InterMune is a biotechnology company focused on the research, development and commercialization of innovative therapies in pulmonology and orphan fibrotic diseases. In pulmonology, the company is focused on therapies for the treatment of idiopathic pulmonary fibrosis (IPF), a progressive, irreversible, unpredictable and ultimately fatal lung disease. Pirfenidone is not approved for marketing in the United States. InterMune's research programs are focused on the discovery of targeted, small-molecule therapeutics and biomarkers to treat and monitor serious pulmonary and fibrotic diseases. For additional information about InterMune and its R&D pipeline, please visit www.intermune.com.
This news release contains forward-looking statements within the meaning of section 21E of the Securities Exchange Act of 1934, as amended, that reflect InterMune's judgment and involve risks and uncertainties as of the date of this release, including without limitation InterMune's expectations regarding the availability of its Expanded Access Program for patients in the U.S. with IPF. All forward-looking statements and other information included in this press release are based on information available to InterMune as of the date hereof, and InterMune assumes no obligation to update any such forward-looking statements or information. InterMune's actual results could differ materially from those described in InterMune's forward-looking statements.
Other factors that could cause or contribute to such differences include, but are not limited to, those discussed in detail under the heading "Risk Factors" in InterMune's most recent annual report on Form 10-K filed with the Securities and Exchange Commission (SEC) on February 24, 2014 (the "Form 10-K") and other periodic reports filed with the SEC, including but not limited to the following: (i) the risks related to the uncertain, lengthy and expensive clinical development process for the company's product candidates, including having no unexpected safety, toxicology, clinical or other issues and having no unexpected clinical trial results such as unexpected new clinical data and unexpected additional analysis of existing clinical data; (ii) risks related to the regulatory process for the company's product candidates, including the possibility that the results of the new 52-week Phase 3 clinical trial (ASCEND) having an FVC endpoint may not be satisfactory to the FDA for InterMune to receive regulatory approval for pirfenidone in the United States; (iii) risks related to unexpected regulatory actions or delays or government regulation generally; and (iv) risks related to the company's manufacturing strategy, which relies on third-party manufacturers and which exposes InterMune to additional risks where it may lose potential revenue. The risks and other factors discussed above should be considered only in connection with the fully discussed risks and other factors discussed in detail in the Form 10-K and InterMune's other periodic reports filed with the SEC, all of which are available via InterMune's web site at www.intermune.com.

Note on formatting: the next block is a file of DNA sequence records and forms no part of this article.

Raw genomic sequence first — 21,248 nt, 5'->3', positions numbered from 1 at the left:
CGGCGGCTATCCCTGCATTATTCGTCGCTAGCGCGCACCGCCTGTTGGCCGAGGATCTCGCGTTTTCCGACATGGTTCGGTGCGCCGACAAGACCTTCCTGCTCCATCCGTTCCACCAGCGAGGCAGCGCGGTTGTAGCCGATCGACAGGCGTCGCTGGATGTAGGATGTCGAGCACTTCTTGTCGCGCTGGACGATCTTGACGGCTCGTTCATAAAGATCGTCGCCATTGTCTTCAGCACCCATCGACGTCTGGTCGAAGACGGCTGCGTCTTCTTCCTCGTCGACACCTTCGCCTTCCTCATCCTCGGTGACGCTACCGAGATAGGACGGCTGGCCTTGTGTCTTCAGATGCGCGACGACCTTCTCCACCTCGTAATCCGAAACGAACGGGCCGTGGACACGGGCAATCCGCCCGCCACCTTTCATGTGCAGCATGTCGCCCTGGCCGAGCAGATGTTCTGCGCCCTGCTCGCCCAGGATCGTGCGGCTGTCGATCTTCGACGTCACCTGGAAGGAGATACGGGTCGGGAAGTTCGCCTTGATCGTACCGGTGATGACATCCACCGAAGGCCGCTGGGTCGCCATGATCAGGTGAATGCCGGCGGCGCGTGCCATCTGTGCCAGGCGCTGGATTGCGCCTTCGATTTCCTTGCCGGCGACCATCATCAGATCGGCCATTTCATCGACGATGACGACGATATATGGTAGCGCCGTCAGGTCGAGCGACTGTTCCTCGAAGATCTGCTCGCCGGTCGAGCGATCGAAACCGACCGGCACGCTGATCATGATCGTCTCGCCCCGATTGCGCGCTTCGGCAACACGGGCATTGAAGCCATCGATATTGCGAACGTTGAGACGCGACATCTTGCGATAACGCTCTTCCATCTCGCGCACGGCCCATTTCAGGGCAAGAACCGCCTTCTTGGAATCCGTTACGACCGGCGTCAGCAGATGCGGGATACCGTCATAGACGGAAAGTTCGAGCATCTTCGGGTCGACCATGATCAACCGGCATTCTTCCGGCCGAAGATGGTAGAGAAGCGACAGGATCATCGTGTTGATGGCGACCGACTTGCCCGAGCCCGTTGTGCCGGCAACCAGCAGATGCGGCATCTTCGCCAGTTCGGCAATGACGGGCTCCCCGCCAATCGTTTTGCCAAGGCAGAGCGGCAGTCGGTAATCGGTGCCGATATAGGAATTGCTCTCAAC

SOURCE InterMune, Inc.
Posted: May 2014
- FDA Approves Esbriet (pirfenidone) for Idiopathic Pulmonary Fibrosis - October 15, 2014
- InterMune Receives FDA Breakthrough Therapy Designation for Pirfenidone, an Investigational Treatment for IPF - July 17, 2014
- InterMune Announces Resubmission Of NDA For Pirfenidone For The Treatment Of Patients With IPF - May 27, 2014
- InterMune Reports Phase 3 ASCEND Trial Results of Pirfenidone in Idiopathic Pulmonary Fibrosis (IPF) - February 25, 2014
- Coalition for Pulmonary Fibrosis Responds to News of Further Review of Pirfenidone By FDA - May 7, 2010
- InterMune Receives FDA Complete Response Letter on Esbriet (pirfenidone) New Drug Application - May 5, 2010
- FDA Advisory Committee Recommends Approval of InterMune's Esbriet (pirfenidone) for Idiopathic Pulmonary Fibrosis - March 10, 2010
- InterMune Announces Posting of Briefing Documents for FDA Advisory Committee Meeting on Pirfenidone - March 5, 2010
- FDA Grants Priority Review of Pirfenidone NDA for the Treatment of Patients With IPF - January 6, 2010
- InterMune Announces Submission of NDA for Pirfenidone for the Treatment of Patients with IPF - November 4, 2009